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Catch up on your Holmes history this holiday season

Catch up on your Holmes history this holiday season
By G. Michael Dobbs, Managing Editor
Three wildly different DVDs are featured in this week's column.
The American Brew
I worked with a writer once who was a huge beer fan. So huge, in fact, that one of his prize possessions was a worn videotape of a show Jean Shepard did for PBS on beer in which Shepard proclaimed that "beer is the mother of us all."
According to a new documentary on beer, Shepard was right. The story of beer is closely intertwined with the history of this country.
If you're a beer fan or a history buff, then put this new documentary on your list of films to watch. Director Roger Sherman and writer Jesse Sweet have assembled the story of beer that your father never told you.
America's love affair with beer started in the colonial days when water and milk were considered to be unreliable and potentially harmful beverages. The levels of alcohol in beer made it the safe and dominant beverage.
One of the duties of American housewives at that time was to know how to make beer and they did even a mildly alcoholic version for the kids.
The film shows the rise of local and regional breweries and how illegal activities at saloons were a major motivation behind the call for prohibition not just the consumption of beer and its impacts on health. The story of how microbrews came into being and their growth is also covered.
Among the extras is an interesting short film of a cheese tasting at which beer is treated like wine and paired with various types of cheese. The reaction from the tasters indicated they hadn't thought of beer as they do wine.
The film is best viewed, by the way, with your favorite beer in a frosty mug. I suggest a local beer such as Paper City.
The Skeptic
I really wanted to like this new psychological/supernatural film about a man coming to terms with a haunted house and his past, but ultimately the script and the direction by Tennyson Bardwell undermined the positive aspects of the production.
Although unrated, this film would probably be a PG-13 and does something I view as positive it tries to scare us without blood and gore.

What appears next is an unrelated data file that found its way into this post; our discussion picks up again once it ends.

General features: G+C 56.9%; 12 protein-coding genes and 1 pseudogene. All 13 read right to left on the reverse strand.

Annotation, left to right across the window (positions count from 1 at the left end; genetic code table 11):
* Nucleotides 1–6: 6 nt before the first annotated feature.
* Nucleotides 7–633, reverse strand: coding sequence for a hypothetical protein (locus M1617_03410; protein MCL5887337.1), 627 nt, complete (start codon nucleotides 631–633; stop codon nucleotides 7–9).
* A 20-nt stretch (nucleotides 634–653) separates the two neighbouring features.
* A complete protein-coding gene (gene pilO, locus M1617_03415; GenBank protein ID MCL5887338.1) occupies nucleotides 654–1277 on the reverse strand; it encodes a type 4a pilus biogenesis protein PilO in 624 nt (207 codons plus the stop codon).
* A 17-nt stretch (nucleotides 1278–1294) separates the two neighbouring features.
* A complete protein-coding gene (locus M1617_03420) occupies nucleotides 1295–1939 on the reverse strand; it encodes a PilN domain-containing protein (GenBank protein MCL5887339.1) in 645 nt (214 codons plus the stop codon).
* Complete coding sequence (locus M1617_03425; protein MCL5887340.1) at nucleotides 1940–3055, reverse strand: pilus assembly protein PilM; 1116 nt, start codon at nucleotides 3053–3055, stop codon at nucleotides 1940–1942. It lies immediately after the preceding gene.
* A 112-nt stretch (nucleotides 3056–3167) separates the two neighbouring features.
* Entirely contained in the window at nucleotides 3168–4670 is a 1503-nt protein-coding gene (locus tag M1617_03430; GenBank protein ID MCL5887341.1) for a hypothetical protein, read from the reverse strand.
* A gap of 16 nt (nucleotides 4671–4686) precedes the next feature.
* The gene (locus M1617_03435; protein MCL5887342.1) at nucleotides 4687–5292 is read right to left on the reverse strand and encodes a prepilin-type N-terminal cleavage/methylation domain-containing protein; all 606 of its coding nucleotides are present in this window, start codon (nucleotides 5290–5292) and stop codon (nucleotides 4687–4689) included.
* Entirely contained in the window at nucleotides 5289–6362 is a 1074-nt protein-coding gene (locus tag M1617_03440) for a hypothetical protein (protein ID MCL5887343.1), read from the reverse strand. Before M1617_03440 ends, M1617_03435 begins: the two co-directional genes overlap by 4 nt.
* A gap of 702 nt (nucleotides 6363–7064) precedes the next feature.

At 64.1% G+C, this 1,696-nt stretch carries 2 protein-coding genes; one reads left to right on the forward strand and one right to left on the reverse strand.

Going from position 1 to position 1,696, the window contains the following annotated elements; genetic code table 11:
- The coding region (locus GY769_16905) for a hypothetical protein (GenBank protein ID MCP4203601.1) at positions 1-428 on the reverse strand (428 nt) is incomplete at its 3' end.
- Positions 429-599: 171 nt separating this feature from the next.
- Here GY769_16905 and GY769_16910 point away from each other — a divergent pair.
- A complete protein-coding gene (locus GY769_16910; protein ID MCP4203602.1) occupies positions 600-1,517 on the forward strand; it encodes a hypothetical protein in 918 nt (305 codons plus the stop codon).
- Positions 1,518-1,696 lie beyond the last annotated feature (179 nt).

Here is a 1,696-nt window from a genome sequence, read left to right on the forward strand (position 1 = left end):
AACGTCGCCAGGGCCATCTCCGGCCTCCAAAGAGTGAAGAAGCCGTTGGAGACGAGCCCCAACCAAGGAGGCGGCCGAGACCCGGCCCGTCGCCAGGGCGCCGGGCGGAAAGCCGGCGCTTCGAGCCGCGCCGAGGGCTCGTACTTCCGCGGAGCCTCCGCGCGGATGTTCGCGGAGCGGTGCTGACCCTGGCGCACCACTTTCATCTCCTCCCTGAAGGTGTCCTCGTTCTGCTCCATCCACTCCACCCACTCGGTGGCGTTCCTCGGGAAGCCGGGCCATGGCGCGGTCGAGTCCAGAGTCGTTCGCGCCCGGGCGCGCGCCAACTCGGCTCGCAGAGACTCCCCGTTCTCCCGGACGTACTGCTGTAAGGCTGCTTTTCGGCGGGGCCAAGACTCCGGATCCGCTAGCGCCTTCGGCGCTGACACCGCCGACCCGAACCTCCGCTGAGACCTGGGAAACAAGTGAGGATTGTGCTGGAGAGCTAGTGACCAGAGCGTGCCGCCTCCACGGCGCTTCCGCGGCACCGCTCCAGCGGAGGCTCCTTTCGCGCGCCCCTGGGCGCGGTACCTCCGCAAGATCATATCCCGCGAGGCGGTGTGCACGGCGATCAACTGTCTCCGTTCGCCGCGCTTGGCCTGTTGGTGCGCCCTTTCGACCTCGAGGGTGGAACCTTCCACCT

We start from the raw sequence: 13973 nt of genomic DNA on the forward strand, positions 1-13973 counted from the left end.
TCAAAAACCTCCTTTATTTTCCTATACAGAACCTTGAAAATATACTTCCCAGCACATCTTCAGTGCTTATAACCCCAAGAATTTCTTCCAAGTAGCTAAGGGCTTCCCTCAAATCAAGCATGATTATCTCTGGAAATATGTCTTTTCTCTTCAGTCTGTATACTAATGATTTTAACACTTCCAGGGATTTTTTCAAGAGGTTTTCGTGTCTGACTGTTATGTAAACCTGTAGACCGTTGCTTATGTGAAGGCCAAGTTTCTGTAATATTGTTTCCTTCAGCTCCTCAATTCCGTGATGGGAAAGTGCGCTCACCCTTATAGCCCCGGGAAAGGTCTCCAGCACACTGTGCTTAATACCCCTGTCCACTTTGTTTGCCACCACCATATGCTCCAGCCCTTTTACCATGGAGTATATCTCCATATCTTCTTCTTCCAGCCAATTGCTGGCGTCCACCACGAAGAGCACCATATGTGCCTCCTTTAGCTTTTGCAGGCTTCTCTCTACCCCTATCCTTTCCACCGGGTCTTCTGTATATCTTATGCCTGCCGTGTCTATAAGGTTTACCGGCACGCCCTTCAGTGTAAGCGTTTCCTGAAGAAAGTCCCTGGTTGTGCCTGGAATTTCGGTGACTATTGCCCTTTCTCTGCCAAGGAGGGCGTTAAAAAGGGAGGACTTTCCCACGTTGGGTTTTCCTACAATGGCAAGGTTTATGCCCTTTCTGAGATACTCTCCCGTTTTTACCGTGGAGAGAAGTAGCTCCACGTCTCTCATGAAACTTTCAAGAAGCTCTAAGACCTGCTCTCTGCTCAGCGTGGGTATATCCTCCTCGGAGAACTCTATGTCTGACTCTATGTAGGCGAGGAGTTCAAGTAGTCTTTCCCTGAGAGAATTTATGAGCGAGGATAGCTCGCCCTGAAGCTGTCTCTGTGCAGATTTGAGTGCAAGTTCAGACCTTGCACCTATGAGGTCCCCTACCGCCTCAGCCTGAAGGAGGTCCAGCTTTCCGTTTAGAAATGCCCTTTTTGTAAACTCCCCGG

Tim Daley delivers a solid performance as Bryan Beckett, a man who is a dyed-in-the-wool skeptic. He doesn't believe in God and certainly doesn't see any aspect of the supernatural as possible. When his aunt dies, he is licking his lips in anticipation of taking possession of her home and the art and antiques it contains.
He discovers, much to his disgust, that his aunt has bequeathed her house to a paranormal research program at a local university. When Beckett experiences unexplained events, the professor in charge of the program isn't much help as he is a skeptic himself.
One of the students, though, played by Zoe Saldana, does believe in the supernatural and helps Beckett unravel the mystery behind the house.
The film's problem is its ending is telegraphed to the audiences about three-quarters of the way into the production. Once we see what is going to happen, it's easy to lose interest.
Sherlock Holmes Double Feature: The House of Fear and the Pearl of Death
The 14 Sherlock Holmes films starring Basil Rathbone from 1939 to 1946 were programming staples on local television stations when I was a kid and they have been rather hard to see in the age of DVD. Now, with the Robert Downey Jr. version of Holmes about to hit the big screen, two of the Rathbone films are now available on a double feature.
Rathbone is one of my favorite actors, another person whom I am willing to watch in almost any film. His long stage and screen career was almost ruined by his success as the fictional detective through typecasting and he expressed serious misgivings about playing the role so often.
Holmes purists have long taken issue with the liberties the filmmakers took in bringing Sir Arthur Conan Doyle's stories to the screen. Although I love the books, I also love these films.
These two films are quite good entries in the series with "The Pearl of Death" as truly outstanding. An adaptation of the Conan Doyle story, "The Adventure of the Six Napoleons," the film pits Holmes against Giles Conover, a criminal mastermind almost the equal of his arch nemesis, Prof. Moriarty. Played with an oily charm by Miles Mander, his character's crimes are abetted with the talents of an actress played by Evelyn Ankers and a psychopathic killer played by Rondo Hatton. Part horror film, part mystery, "The Pearl of Death" is great fun.
I also enjoyed "The House of Fear" with Holmes and Watson deducting the mystery behind a group of men being murdered one by one by an unseen assailant.
These films are a great way to introduce a younger audience to Sherlock Holmes.


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